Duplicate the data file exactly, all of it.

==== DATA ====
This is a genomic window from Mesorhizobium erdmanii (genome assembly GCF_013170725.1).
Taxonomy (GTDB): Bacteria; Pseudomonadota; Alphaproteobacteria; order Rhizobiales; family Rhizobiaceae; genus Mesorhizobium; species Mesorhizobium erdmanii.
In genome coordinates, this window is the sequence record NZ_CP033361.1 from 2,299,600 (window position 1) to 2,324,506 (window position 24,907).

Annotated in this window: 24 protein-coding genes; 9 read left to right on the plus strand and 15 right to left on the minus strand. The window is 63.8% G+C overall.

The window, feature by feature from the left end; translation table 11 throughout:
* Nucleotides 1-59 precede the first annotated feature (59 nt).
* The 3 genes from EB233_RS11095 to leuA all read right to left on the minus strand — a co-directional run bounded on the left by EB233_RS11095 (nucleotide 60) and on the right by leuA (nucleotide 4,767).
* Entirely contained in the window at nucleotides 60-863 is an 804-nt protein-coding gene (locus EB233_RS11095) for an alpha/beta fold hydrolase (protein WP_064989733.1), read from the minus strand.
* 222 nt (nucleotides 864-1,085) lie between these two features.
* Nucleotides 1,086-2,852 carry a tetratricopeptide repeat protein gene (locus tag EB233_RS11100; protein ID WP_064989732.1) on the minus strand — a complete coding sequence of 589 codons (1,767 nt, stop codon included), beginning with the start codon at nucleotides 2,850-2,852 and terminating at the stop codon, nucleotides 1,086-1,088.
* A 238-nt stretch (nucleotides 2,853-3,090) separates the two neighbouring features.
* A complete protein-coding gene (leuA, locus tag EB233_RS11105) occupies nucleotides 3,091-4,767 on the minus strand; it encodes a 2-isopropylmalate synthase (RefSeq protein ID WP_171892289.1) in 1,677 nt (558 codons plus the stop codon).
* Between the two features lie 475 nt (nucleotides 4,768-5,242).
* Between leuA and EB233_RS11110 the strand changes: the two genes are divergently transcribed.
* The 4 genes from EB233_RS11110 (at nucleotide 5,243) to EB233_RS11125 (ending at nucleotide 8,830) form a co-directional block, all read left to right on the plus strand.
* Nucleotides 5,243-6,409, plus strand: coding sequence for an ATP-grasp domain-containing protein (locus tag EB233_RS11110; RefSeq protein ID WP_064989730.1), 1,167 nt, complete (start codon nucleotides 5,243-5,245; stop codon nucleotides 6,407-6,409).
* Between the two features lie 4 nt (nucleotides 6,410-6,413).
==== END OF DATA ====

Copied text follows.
This is a genomic window from Mesorhizobium erdmanii (genome assembly GCF_013170725.1).
Taxonomy (GTDB): Bacteria; Pseudomonadota; Alphaproteobacteria; order Rhizobiales; family Rhizobiaceae; genus Mesorhizobium; species Mesorhizobium erdmanii.
In genome coordinates, this window is the sequence record NZ_CP033361.1 from 2,299,600 (window position 1) to 2,324,506 (window position 24,907).

Annotated in this window: 24 protein-coding genes; 9 read left to right on the plus strand and 15 right to left on the minus strand. The window is 63.8% G+C overall.

The window, feature by feature from the left end; translation table 11 throughout:
* Nucleotides 1-59 precede the first annotated feature (59 nt).
* The 3 genes from EB233_RS11095 to leuA all read right to left on the minus strand — a co-directional run bounded on the left by EB233_RS11095 (nucleotide 60) and on the right by leuA (nucleotide 4,767).
* Entirely contained in the window at nucleotides 60-863 is an 804-nt protein-coding gene (locus EB233_RS11095) for an alpha/beta fold hydrolase (protein WP_064989733.1), read from the minus strand.
* 222 nt (nucleotides 864-1,085) lie between these two features.
* Nucleotides 1,086-2,852 carry a tetratricopeptide repeat protein gene (locus tag EB233_RS11100; protein ID WP_064989732.1) on the minus strand — a complete coding sequence of 589 codons (1,767 nt, stop codon included), beginning with the start codon at nucleotides 2,850-2,852 and terminating at the stop codon, nucleotides 1,086-1,088.
* A 238-nt stretch (nucleotides 2,853-3,090) separates the two neighbouring features.
* A complete protein-coding gene (leuA, locus tag EB233_RS11105) occupies nucleotides 3,091-4,767 on the minus strand; it encodes a 2-isopropylmalate synthase (RefSeq protein ID WP_171892289.1) in 1,677 nt (558 codons plus the stop codon).
* Between the two features lie 475 nt (nucleotides 4,768-5,242).
* Between leuA and EB233_RS11110 the strand changes: the two genes are divergently transcribed.
* The 4 genes from EB233_RS11110 (at nucleotide 5,243) to EB233_RS11125 (ending at nucleotide 8,830) form a co-directional block, all read left to right on the plus strand.
* Nucleotides 5,243-6,409, plus strand: coding sequence for an ATP-grasp domain-containing protein (locus tag EB233_RS11110; RefSeq protein ID WP_064989730.1), 1,167 nt, complete (start codon nucleotides 5,243-5,245; stop codon nucleotides 6,407-6,409).
* Between the two features lie 4 nt (nucleotides 6,410-6,413).